Bloomberg’s new global identifier, dubbed the BBGID, is causing something of a stir within the data manager community and Reference Data Review has received more feedback on the subject this week, following on from the comments from two practitioners last week. A securities reference data practice manager at a large US investment bank explains his concerns and recommendations for Bloomberg on the subject, including its application to more complex structured products.
At a high level, he reckons the idea of the open symbology initiative is a “really great idea” and he indicates that he is “glad to see a market data vendor like Bloomberg going down this path”. His suggestion is that such a standard should therefore be adopted across the industry in a similar manner to the adoption of ISO standards.
This is a view reflective of the earlier feedback received on the subject and of the desire within the industry for a breaking down of the intellectual property rights related to proprietary identifiers within the market. The Information Providers User Group’s (IPUG), for example, has been putting pressure on the data vendor to open up its symbology for use within other vendors’ services, beginning with the FOW TRADEdata service Xymbology last year. If the BBGID is to be widely adopted, in a similar manner to ISO standards in the financial messaging space, then it will need to be used within the services of other vendors (even those in direct competition with Bloomberg).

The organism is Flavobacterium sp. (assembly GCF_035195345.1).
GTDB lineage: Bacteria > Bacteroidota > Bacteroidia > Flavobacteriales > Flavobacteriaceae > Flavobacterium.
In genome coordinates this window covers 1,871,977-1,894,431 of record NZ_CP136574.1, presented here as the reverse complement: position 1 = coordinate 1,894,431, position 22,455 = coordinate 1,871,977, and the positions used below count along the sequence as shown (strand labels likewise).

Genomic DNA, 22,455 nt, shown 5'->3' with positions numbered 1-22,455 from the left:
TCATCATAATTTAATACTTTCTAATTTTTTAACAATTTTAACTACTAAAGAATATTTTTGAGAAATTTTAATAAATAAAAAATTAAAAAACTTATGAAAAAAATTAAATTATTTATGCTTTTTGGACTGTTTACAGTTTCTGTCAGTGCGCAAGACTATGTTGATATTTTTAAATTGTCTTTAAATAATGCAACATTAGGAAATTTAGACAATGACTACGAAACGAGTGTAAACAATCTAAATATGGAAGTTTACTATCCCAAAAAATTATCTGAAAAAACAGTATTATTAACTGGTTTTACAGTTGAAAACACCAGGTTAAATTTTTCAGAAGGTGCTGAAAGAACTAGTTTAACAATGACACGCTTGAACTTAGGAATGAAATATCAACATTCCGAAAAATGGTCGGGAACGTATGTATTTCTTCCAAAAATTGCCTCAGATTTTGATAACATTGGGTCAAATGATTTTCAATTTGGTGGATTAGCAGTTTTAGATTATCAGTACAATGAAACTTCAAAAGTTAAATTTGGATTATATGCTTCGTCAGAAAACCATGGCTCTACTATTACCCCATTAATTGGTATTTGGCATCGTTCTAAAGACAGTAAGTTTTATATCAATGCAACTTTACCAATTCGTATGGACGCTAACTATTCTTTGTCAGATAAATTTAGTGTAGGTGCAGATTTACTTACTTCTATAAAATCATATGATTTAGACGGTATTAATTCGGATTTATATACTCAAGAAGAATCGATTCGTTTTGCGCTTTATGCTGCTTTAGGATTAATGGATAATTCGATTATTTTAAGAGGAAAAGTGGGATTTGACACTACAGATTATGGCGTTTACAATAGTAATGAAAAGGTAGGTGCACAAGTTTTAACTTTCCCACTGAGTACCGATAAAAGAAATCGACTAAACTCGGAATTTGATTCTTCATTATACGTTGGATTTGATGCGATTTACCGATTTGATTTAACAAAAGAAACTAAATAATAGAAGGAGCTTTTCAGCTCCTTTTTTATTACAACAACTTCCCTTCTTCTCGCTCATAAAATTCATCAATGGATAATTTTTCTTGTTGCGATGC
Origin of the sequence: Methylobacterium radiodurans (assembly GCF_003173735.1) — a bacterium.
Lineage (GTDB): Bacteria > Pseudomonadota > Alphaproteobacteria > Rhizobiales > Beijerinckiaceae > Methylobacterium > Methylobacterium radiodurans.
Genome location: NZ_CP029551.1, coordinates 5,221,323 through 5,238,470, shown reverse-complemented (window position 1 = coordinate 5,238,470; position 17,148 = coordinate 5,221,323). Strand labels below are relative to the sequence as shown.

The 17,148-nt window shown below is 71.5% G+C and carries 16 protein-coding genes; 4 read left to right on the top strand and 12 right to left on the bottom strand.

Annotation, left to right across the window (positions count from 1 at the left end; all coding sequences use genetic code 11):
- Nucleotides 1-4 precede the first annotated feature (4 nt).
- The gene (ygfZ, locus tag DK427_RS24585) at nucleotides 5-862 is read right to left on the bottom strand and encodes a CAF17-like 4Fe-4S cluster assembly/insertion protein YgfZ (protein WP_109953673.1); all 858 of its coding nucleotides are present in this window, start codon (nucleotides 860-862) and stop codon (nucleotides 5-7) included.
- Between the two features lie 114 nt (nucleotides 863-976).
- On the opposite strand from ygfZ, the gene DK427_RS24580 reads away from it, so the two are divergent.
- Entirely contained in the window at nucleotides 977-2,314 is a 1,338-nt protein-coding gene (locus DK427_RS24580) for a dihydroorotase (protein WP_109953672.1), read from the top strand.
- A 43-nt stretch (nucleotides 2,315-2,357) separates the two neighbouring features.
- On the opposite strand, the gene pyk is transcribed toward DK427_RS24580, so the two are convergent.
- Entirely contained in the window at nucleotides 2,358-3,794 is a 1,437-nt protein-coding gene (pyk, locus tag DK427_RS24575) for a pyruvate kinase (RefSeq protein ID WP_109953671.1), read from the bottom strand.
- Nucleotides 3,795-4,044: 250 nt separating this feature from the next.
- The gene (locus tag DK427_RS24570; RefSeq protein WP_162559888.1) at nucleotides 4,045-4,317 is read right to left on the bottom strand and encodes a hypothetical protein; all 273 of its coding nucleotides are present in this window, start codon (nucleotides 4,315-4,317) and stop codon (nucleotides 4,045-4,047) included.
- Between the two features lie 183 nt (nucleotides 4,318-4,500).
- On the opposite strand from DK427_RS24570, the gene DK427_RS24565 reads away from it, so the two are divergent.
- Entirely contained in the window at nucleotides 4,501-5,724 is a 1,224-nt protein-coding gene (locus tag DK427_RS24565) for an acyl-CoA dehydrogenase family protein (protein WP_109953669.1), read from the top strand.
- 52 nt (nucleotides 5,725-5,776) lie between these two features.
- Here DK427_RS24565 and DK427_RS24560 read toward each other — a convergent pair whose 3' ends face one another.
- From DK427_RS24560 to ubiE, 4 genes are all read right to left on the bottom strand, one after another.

However, the data management practitioner notes that he believes some work is still required by Bloomberg with regards to complex structured products. “The physical implementation doesn’t appear to be fully vetted across the gamut of asset classes, particularly mortgage backed securities (MBS),” he explains. “I also have a slight problem with the fact there’s no real definition of what a BBGID identifier is supposed to be allocated to across the different asset classes. This leads me to believe there’s no real definition of a BBGID.”
This certainly indicates that more education is needed around what Bloomberg is hoping to cover with the identifier and how it can be practically applied to instruments such as MBS. The data vendor needs to make clear whether the BBGID is a unique number of a security trading on an exchange in a particular session or whether it is this a unique number to represent a fungible (ISIN) security. The practitioner notes: “The answer right now seems to be a BBGID is whatever the Bloomberg data model requires.”
Hopefully Bloomberg will be able to answer these questions during Reference Data Review’s upcoming interview. Check back soon for more.